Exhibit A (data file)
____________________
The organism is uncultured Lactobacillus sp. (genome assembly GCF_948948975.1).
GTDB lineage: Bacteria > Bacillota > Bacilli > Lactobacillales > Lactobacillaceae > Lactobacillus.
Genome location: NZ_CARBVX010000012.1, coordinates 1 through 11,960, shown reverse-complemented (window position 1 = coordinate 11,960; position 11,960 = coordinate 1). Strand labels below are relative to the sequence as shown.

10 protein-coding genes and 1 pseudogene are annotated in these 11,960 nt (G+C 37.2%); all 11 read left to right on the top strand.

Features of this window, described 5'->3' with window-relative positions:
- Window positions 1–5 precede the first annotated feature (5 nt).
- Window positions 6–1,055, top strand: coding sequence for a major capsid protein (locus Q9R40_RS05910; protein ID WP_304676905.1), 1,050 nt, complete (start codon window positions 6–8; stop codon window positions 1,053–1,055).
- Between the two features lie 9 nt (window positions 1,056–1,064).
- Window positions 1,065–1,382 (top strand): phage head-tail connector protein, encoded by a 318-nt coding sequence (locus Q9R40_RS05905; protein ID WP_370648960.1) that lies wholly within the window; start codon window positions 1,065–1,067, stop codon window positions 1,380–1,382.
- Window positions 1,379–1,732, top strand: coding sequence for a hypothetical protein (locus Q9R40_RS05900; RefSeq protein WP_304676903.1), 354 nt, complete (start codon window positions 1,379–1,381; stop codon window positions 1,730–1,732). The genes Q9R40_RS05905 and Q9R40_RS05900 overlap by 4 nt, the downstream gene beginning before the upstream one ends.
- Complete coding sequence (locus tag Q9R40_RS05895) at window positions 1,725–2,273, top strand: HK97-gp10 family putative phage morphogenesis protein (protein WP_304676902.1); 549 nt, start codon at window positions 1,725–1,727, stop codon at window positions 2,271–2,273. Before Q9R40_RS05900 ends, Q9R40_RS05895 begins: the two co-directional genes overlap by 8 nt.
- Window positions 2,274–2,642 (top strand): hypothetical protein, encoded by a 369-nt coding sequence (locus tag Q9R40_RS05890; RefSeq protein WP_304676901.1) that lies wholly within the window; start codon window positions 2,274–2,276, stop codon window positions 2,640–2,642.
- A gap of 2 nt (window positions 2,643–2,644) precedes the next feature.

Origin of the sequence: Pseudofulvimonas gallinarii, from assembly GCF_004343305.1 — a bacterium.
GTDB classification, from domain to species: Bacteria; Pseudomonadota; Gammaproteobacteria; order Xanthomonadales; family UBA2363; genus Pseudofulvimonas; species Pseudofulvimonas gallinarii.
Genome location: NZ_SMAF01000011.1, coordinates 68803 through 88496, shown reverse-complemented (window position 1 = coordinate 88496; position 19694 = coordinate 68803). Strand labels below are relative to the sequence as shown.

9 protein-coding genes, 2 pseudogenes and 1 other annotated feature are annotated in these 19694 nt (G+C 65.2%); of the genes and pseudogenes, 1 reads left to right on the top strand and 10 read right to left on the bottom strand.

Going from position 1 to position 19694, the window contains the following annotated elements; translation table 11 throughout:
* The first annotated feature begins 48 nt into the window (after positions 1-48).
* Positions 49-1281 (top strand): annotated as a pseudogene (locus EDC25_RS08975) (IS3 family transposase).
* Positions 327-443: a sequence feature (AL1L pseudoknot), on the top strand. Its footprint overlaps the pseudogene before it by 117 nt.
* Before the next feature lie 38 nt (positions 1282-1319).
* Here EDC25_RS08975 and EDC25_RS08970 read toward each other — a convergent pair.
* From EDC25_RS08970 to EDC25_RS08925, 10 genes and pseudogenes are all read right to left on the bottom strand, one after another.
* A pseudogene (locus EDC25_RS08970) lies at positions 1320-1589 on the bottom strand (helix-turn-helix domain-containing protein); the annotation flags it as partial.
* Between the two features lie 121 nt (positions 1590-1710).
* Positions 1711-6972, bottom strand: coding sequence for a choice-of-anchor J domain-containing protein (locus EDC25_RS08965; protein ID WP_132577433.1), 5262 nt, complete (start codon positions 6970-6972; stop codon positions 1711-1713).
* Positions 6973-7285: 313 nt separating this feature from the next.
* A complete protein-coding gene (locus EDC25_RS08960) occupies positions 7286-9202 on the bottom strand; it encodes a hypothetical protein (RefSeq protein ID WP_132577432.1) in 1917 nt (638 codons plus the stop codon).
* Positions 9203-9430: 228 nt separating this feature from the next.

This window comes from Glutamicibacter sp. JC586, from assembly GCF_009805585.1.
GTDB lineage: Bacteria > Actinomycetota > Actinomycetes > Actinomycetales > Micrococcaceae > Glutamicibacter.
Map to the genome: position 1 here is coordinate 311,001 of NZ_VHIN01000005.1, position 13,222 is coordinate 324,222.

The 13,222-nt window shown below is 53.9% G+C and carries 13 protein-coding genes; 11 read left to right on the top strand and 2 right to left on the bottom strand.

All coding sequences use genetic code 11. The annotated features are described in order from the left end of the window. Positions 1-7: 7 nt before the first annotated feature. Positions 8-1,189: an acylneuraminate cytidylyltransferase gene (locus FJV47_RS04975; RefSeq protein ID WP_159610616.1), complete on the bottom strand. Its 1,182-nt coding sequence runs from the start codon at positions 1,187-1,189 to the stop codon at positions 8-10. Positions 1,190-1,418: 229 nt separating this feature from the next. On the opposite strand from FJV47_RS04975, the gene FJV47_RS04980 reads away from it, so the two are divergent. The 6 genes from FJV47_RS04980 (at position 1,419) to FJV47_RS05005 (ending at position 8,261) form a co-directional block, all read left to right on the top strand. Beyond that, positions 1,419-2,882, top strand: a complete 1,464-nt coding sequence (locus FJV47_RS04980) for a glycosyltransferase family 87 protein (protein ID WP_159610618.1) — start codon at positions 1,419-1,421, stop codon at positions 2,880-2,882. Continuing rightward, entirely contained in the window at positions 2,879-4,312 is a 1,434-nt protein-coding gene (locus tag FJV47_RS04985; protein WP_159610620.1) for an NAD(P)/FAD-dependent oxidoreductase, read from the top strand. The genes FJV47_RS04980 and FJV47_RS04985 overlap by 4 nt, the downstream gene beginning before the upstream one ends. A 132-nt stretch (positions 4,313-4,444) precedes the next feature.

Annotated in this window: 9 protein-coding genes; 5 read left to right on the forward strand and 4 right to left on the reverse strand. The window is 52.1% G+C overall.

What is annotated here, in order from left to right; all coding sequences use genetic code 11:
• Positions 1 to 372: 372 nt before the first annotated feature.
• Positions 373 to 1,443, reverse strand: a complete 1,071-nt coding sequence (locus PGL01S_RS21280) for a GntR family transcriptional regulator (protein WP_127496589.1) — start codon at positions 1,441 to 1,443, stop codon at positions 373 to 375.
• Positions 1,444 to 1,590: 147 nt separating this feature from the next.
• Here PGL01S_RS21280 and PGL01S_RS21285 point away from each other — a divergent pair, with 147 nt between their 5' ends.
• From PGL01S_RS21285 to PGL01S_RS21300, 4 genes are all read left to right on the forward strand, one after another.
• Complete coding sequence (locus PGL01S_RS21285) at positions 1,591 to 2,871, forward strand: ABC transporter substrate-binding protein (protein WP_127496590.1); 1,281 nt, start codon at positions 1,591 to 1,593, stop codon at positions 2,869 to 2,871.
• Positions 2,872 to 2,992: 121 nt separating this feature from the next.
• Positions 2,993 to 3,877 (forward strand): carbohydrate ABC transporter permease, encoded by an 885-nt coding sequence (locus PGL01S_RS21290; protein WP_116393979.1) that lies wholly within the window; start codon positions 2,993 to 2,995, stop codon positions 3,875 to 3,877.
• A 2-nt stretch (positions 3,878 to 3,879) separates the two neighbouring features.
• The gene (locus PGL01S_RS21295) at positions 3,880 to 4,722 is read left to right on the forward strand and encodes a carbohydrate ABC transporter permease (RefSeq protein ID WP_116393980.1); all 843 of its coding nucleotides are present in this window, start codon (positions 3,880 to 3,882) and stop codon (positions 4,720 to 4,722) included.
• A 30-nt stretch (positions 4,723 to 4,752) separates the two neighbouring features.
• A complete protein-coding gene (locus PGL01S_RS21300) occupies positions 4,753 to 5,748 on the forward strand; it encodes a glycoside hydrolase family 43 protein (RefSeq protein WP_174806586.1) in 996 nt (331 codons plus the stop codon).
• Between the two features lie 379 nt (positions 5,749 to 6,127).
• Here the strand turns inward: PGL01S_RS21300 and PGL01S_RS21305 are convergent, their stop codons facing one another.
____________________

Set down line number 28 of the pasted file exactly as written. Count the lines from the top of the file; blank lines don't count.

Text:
* Positions 6973-7285: 313 nt separating this feature from the next.